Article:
Dancers and choreographers essential career information:
- 2012 median pay: $38,120 (choreographer); $29,453 (dancer)
- 2010, number of jobs: 25,600
- Employment growth forecast, 2010-2020: 18 percent
- Entry level education requirements: High school or equivalent
Dancers and choreographers; what they do:
The parents of dancers and choreographers belong to a select group of people who can say “Wow, all those lessons, tutus and tights really paid off.” A dance career and a choreographer career each require a combination of talent, skill and physical strength.
Dancers spend years in training and go to myriad classes to acquire and maintain a high level of technical skill and fitness for a dance career that may lead to a choreographer career. Dancers specialize in various types of dance, including ballet, modern dance, tap and jazz, using movements to express ideas and stories.
Dancers job duties:
- Performing complex movements to entertain an audience
- Auditioning for a part in a show or work with a dance company
- Working closely with instructors or other dancers to interpret or modify choreography
- Rehearsing for several hours a day
- Attending promotional events, such as photo sessions, for the show or event they are participating in
Choreographers job duties:
- Studying story lines and musical scores to translate ideas and moods into movements
- Directing rehearsals to instruct dancers in steps and techniques
- Choosing music, sound effects or narrative to accompany a dance
- Designing dance movements
- Working with music directors
- Auditioning performers for dance parts
Receive Free Info about a Matching
Online Degree for this Career
Dancers and Choreographers job titles:
- Artistic Director
- Dance Director
- Soloist Dancer
- Ballet Company Member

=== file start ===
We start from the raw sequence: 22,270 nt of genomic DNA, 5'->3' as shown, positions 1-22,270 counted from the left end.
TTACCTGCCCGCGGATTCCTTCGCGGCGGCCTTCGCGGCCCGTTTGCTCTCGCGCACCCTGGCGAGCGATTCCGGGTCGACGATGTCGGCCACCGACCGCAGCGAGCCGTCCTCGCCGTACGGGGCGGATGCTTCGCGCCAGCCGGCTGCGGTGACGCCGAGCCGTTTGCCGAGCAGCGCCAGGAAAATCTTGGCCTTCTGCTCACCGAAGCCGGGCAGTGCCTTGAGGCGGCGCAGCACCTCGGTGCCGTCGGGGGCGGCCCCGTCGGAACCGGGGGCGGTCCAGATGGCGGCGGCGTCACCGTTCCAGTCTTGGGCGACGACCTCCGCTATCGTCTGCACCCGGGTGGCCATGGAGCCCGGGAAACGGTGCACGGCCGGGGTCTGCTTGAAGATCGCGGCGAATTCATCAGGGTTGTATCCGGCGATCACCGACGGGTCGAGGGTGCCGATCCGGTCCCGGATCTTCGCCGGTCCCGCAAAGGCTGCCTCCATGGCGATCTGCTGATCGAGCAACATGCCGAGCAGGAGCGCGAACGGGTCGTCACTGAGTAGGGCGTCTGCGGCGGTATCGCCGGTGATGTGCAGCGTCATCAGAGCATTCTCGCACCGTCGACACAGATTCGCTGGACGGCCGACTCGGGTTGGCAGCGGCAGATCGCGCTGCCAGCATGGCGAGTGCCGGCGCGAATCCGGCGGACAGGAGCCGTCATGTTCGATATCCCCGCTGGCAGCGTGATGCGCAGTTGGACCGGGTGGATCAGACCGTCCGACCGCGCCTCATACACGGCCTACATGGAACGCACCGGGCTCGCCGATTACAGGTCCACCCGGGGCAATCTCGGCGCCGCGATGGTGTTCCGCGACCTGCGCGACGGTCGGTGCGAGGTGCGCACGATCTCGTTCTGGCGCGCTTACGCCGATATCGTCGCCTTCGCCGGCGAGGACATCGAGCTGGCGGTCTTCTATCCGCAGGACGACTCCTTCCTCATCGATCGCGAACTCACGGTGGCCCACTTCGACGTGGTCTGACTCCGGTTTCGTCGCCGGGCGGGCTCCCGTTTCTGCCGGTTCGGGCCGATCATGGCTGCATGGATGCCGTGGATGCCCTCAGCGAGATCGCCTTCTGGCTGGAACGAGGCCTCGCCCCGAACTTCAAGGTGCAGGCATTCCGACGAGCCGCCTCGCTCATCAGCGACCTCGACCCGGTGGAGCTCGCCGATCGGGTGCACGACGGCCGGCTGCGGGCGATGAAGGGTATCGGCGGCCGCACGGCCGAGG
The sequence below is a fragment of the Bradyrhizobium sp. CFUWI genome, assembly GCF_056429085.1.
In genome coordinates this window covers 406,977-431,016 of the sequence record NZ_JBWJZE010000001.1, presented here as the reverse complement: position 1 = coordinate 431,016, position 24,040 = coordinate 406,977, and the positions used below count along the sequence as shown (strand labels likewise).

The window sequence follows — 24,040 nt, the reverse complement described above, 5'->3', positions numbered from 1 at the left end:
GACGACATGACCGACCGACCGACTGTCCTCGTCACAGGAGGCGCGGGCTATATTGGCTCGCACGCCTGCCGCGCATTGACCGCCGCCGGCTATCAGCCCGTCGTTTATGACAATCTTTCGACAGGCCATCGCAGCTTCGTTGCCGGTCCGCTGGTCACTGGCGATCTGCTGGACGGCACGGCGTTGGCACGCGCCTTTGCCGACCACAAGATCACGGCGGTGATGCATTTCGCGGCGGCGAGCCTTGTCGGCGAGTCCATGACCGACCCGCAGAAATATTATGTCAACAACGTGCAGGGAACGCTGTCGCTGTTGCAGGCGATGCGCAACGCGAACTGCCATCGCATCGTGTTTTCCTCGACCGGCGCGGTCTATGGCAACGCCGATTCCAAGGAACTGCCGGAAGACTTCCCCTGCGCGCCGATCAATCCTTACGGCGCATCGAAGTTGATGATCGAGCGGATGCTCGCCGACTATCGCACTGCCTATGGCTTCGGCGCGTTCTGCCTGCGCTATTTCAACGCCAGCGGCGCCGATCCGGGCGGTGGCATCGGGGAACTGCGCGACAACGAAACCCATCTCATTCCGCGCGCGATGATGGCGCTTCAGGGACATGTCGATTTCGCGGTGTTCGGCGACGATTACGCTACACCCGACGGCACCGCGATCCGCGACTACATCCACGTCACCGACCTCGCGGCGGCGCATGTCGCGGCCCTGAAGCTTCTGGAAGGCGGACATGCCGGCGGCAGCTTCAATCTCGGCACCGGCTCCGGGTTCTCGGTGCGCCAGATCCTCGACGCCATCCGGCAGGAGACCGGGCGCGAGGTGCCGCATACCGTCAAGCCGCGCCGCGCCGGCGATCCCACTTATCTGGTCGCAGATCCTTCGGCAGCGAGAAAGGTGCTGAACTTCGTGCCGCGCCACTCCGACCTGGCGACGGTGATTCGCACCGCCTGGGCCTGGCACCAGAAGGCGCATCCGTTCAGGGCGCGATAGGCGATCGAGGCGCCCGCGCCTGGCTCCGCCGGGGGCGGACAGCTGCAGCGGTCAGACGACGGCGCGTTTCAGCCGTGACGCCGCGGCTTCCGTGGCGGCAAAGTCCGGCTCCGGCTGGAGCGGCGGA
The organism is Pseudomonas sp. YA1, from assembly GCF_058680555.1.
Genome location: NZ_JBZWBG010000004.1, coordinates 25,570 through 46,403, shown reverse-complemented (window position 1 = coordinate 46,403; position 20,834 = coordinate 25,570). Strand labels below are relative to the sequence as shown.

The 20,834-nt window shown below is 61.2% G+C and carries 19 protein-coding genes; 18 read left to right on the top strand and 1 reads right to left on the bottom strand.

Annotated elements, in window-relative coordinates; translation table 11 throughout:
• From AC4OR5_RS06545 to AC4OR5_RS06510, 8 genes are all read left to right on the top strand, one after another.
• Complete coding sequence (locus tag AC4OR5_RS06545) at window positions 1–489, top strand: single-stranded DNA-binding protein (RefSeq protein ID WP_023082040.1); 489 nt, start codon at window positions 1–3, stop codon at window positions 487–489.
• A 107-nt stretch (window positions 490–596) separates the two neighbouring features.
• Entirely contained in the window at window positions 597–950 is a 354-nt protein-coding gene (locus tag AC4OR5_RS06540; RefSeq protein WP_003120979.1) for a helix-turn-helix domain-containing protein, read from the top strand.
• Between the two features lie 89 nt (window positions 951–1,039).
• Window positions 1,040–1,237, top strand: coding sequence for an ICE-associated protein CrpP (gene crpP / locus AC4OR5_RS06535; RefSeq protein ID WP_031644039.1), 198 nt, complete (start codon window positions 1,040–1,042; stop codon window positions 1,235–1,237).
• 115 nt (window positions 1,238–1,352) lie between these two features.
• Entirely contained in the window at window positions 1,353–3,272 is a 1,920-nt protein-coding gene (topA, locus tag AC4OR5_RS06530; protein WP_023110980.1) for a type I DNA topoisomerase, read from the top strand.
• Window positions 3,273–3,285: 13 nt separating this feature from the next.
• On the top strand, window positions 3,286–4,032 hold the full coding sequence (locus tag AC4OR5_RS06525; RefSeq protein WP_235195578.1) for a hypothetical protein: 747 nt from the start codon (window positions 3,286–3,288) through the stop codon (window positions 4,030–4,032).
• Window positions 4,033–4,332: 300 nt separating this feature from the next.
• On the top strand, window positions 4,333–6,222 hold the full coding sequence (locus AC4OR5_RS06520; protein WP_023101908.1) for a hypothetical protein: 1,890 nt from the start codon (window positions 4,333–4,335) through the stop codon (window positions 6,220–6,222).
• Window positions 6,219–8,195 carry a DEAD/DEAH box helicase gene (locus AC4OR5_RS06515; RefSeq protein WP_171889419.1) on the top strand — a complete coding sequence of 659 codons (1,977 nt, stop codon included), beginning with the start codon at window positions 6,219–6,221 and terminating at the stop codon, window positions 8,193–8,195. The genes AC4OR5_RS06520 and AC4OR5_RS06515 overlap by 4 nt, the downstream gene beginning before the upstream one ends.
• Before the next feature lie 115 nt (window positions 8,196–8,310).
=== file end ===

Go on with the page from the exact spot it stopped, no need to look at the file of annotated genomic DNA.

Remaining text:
- Performing Artist
- Belly Dancer
- Dance Artist
- Company Dancer
Dancers and Choreographers Education, Certification and License Requirements
Candidates for a job as a dancer or a dancing choreographers begin training as children. While they don’t need an academic degree, the skills they acquire and hone while working on a bachelor’s or master’s in dance can make them better qualified for roles as dancers or a career in dance choreography.
Teaching dance in colleges or public elementary and high schools does require a master’s degree. Nearly every dancing choreographer began his or her career as a dancer.
Some colleges and universities offer a Bachelor in Dance degree, a Bachelor in Dance and Choreography degree, a Master in Dance degree or a Master in Choreography degree.
Dancers and Choreographers programs cover subjects such as:
- Dance history
- Modern dance
- Dance production
- Social dance
Career Advancement Opportunities
Some dancers become dance captains in musical theater or ballet masters/mistresses in concert dance companies. Eventually they may become choreographers, producers or directors.
Dancers and Choreographers Job Outlook
Forecast: 11 percent employment growth from 2010 to 2020 for dancers and a 24 percent growth for choreographers. The public’s interest in traditional dance continues to wane but has been growing in dance as part of pop culture, thus more jobs may open up in some areas for both dancers and choreographers.
Dancers and Choreographers Salary
- 2012 median annual wage: Choreographer — $38,120; Dancer — $29,453
- 2012, workers at the 75th percentile annual wage: Choreographer — $57,980; Dancer — $47,923
- 2012, workers at the 25th percentile annual wage: Choreographer — $26,460; Dancer — $19,677
Dancers and Choreographers Major Employers
- Schools (choreographers); performing arts companies (dancers)
- Performing arts companies (choreographers); drinking places (dancers)
- Amusement and recreation industries (both);
- Promoters of performing arts, sports and similar events (choreographers); schools (dancers)
- Spectator sports (dancers)